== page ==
DEMOCRATIC Republic of Congo’s Mines Minister Martin Kabwelulu said he has dropped plans to change the mining code in Africa’s biggest copper producer after opposition from mining companies.
“The mining code, which is currently in place, will stay in place,” Mr Kabwelulu said at a speech to investors in Cape Town on Wednesday.
“You don’t have to think about modifying your business plan. Those who are thinking of investing can do so based on this code.”
Copper production in the country dropped for the first time in six years in 2015, and this year could be another tough one as low commodity prices continue to bite, the Central African country’s chamber of mines said in Kinshasa on Wednesday.
Output dropped 3.3% in Africa’s top copper producer to 995,805 tonnes from 1.03-million tonnes in 2014, the first time production fell since the global economic downturn in 2009.
The sharpest fall was in the fourth quarter when production slumped 12% year on year, in part due to the suspension of some production at miner and trader Glencore’s Katanga Mining unit, the industry group said in its annual report.
The mine, one of the largest in Congo, producing 113,674 tonnes of copper in the first nine months of 2015, is not expected to reopen until mid-2017.
Congo’s economy is highly dependent on the mining sector, which accounts for about 20% of gross domestic product (GDP). Copper and cobalt alone accounted for 79% of the country’s exports in the first half of 2015, the central bank said.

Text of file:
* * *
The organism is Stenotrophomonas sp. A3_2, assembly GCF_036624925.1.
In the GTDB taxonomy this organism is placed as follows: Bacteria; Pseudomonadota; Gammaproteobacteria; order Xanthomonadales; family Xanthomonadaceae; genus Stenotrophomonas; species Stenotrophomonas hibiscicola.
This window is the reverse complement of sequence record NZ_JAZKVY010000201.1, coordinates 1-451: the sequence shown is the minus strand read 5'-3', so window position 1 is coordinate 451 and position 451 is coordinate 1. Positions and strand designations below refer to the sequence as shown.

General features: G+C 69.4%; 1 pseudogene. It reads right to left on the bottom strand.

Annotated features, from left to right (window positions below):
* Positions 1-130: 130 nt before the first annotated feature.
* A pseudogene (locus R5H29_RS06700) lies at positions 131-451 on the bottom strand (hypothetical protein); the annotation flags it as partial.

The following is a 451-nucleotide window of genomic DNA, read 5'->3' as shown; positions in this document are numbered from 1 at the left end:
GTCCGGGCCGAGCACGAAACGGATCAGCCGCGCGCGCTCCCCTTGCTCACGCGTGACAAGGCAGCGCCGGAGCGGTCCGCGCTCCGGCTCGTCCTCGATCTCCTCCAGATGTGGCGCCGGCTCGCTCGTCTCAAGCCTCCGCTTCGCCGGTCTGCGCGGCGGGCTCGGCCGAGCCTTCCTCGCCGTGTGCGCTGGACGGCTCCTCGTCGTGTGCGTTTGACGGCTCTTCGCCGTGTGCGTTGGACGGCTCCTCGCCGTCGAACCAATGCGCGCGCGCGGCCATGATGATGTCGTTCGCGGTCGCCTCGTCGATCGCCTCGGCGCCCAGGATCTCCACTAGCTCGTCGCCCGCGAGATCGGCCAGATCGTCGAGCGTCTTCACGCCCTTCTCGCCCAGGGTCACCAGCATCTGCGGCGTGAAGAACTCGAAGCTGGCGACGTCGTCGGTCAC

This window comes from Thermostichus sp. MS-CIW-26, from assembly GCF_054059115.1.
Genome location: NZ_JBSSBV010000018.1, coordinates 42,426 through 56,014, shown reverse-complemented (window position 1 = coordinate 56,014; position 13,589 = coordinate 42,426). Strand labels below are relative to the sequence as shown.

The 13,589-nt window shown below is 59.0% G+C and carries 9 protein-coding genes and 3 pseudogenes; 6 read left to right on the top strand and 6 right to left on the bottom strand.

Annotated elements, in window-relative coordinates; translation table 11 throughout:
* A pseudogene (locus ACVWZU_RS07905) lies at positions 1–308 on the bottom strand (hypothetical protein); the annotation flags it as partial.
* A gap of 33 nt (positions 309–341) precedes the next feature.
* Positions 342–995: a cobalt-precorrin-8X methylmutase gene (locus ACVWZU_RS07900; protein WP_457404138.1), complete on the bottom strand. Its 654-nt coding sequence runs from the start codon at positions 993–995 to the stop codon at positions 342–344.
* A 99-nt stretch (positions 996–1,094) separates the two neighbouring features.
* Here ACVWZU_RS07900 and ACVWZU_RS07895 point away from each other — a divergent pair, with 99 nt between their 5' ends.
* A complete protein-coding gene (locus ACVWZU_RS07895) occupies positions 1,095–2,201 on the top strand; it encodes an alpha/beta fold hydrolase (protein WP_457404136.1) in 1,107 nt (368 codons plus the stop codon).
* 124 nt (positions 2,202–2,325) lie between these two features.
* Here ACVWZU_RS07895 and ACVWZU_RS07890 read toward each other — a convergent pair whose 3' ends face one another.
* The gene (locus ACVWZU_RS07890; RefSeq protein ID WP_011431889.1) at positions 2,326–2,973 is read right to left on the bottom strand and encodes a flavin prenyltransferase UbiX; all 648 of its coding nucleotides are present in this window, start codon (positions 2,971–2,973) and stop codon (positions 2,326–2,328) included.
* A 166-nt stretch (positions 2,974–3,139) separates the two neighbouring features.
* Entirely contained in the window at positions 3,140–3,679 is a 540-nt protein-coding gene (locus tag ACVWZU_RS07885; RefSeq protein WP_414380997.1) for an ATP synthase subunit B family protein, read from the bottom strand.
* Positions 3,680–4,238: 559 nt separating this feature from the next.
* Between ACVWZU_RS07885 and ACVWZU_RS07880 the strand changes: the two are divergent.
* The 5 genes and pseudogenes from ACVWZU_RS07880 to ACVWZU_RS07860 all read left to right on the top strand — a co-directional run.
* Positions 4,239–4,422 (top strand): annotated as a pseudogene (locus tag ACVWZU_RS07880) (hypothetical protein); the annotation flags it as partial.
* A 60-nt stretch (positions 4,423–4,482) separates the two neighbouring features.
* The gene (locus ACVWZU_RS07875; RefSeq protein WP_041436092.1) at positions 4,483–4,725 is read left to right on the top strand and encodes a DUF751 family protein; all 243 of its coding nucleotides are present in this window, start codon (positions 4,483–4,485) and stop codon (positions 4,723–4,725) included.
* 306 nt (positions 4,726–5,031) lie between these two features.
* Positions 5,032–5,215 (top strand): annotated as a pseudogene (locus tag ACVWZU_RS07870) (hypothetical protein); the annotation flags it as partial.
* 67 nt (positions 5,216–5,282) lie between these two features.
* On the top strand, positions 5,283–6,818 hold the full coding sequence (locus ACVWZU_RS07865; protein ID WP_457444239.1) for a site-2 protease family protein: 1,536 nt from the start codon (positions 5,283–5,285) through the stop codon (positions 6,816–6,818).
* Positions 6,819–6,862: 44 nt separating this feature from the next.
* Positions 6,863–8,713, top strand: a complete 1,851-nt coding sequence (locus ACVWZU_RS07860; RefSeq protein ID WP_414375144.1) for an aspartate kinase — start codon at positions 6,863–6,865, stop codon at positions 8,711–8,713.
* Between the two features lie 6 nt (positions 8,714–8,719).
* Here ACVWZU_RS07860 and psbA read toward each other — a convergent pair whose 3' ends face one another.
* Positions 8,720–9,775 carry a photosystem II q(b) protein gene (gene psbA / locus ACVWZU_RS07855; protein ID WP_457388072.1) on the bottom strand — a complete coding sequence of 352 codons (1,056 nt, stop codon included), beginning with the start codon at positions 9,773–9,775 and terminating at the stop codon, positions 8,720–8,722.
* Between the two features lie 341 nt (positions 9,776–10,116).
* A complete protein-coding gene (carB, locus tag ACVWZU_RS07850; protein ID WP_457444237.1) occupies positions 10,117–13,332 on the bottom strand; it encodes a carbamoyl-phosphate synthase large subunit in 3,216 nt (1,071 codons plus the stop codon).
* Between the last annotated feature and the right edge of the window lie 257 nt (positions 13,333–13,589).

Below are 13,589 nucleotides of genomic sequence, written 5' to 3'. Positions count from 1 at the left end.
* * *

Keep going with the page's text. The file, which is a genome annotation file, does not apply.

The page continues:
Benchmark copper fell 25% last year, a slump that the chamber said could continue. Indeed, copper prices were expected to hit their lowest average in more than a decade this year as global supply outran demand, a Reuters survey of metal analysts showed in January.
The government scaled back its 2015 growth estimate to 7.7% from more than 10% because of low metals prices. It has said Katanga Mining’s 18-month suspension would cost it more than $200m in tax revenues this year.
The government expects growth to rebound to 9% this year while the International Monetary Fund (IMF) predicts 7.3% growth.
The country’s copper-producing southeast receives only about half the electricity it needs. The government is backing a series of projects to boost supply but the chamber said “inadequate and highly nontransparent management” of the sector led to “little progress” in 2015.
The chamber’s report, however, cited causes for optimism, noting that new mines started commercial production in 2015 and several major projects that were expected to come online in the coming years.
Ivanhoe Mines’ Kamoa project, slated to begin production in 2018, is thought to be the world’s largest untouched high-grade copper discovery.
In the same report, the chamber of mines said gold production rose 30% to an estimated 25,516kg, partly because of stronger-than-expected production at Randgold Resources’ Kibali mine. Congo’s industrial gold production stood at near zero in 2011.
Production is likely to rise further as Randgold, AngloGold Ashanti and Banro Corporation continue to ramp up output at large mines they have opened in the past five years.